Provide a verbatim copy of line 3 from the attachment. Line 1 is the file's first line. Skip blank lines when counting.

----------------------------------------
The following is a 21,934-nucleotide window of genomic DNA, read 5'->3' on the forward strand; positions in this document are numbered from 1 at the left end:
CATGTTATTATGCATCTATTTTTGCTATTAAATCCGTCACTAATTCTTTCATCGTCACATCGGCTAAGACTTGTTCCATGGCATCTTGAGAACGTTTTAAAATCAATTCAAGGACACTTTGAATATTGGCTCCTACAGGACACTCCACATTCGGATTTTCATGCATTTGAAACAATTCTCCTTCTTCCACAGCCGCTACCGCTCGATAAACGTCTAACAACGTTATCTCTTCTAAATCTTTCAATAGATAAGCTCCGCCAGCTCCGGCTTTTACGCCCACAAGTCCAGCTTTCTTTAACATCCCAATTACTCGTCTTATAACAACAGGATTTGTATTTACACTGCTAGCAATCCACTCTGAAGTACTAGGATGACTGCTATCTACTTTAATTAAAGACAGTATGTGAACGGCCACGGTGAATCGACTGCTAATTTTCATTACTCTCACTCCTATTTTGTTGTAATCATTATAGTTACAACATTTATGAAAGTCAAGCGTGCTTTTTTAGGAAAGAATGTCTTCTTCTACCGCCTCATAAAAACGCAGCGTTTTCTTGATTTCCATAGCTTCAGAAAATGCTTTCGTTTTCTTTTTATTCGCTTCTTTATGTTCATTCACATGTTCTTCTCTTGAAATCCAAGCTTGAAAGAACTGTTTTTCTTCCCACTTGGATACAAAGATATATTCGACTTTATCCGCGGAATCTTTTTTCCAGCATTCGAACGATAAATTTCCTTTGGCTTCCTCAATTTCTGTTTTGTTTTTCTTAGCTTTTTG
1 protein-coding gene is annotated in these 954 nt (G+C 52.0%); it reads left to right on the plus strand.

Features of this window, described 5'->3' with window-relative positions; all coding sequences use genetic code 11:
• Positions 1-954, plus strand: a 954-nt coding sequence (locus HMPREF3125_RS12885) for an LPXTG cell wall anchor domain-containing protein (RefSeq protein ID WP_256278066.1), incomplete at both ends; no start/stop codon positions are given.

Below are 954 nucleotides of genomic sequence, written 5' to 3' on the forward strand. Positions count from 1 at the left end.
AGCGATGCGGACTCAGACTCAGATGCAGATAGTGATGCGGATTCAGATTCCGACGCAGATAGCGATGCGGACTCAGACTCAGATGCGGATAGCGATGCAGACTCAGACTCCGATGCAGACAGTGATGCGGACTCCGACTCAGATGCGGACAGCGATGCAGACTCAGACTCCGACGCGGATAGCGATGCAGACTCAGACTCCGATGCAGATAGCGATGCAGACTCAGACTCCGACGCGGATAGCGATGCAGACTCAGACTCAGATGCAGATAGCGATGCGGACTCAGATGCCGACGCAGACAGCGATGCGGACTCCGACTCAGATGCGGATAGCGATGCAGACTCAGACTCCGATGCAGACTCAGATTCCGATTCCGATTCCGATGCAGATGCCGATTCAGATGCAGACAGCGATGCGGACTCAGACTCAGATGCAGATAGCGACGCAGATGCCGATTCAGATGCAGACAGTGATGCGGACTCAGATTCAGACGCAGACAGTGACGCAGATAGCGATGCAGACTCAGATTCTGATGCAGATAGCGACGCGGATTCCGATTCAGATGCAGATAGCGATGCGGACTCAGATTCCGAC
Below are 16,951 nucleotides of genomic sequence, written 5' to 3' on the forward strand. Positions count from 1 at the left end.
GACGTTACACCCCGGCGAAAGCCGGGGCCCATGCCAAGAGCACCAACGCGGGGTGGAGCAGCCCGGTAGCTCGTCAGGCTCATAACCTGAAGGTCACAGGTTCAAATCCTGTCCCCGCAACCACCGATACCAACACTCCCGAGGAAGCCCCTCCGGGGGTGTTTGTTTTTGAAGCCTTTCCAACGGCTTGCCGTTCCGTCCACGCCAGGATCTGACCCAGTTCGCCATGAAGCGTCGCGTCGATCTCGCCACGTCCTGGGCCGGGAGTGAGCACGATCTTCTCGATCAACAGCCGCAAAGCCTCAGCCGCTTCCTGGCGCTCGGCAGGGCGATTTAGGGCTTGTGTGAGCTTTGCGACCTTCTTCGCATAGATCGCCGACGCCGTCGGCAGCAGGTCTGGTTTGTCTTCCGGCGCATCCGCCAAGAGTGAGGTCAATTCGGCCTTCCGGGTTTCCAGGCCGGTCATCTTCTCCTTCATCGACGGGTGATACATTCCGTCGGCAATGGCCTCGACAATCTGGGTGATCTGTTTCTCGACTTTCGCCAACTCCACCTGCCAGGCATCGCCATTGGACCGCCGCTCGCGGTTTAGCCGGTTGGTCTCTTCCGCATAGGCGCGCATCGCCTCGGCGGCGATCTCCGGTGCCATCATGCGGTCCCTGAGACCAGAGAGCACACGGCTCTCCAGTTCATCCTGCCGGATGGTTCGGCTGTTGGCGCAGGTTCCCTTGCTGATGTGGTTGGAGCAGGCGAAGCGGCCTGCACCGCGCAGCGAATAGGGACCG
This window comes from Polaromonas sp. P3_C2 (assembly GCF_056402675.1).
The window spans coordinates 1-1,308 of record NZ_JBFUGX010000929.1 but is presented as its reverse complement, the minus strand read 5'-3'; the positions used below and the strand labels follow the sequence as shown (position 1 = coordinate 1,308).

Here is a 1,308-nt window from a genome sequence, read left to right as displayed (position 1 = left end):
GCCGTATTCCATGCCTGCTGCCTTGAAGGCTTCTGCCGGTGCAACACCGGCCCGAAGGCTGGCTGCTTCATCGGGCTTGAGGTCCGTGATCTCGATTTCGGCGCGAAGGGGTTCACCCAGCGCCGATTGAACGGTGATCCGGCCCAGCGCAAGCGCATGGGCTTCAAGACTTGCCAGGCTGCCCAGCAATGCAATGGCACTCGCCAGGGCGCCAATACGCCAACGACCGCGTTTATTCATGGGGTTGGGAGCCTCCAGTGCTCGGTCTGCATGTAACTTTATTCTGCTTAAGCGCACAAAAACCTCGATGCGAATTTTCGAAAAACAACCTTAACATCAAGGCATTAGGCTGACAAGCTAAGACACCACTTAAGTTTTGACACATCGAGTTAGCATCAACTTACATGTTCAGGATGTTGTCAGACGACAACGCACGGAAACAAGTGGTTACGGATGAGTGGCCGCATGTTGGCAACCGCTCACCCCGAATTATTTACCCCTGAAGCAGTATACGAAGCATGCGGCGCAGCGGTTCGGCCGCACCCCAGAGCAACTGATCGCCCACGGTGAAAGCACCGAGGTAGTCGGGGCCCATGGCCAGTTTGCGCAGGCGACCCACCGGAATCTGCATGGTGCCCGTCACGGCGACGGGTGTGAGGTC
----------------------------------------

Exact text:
1 protein-coding gene is annotated in these 954 nt (G+C 52.0%); it reads left to right on the plus strand.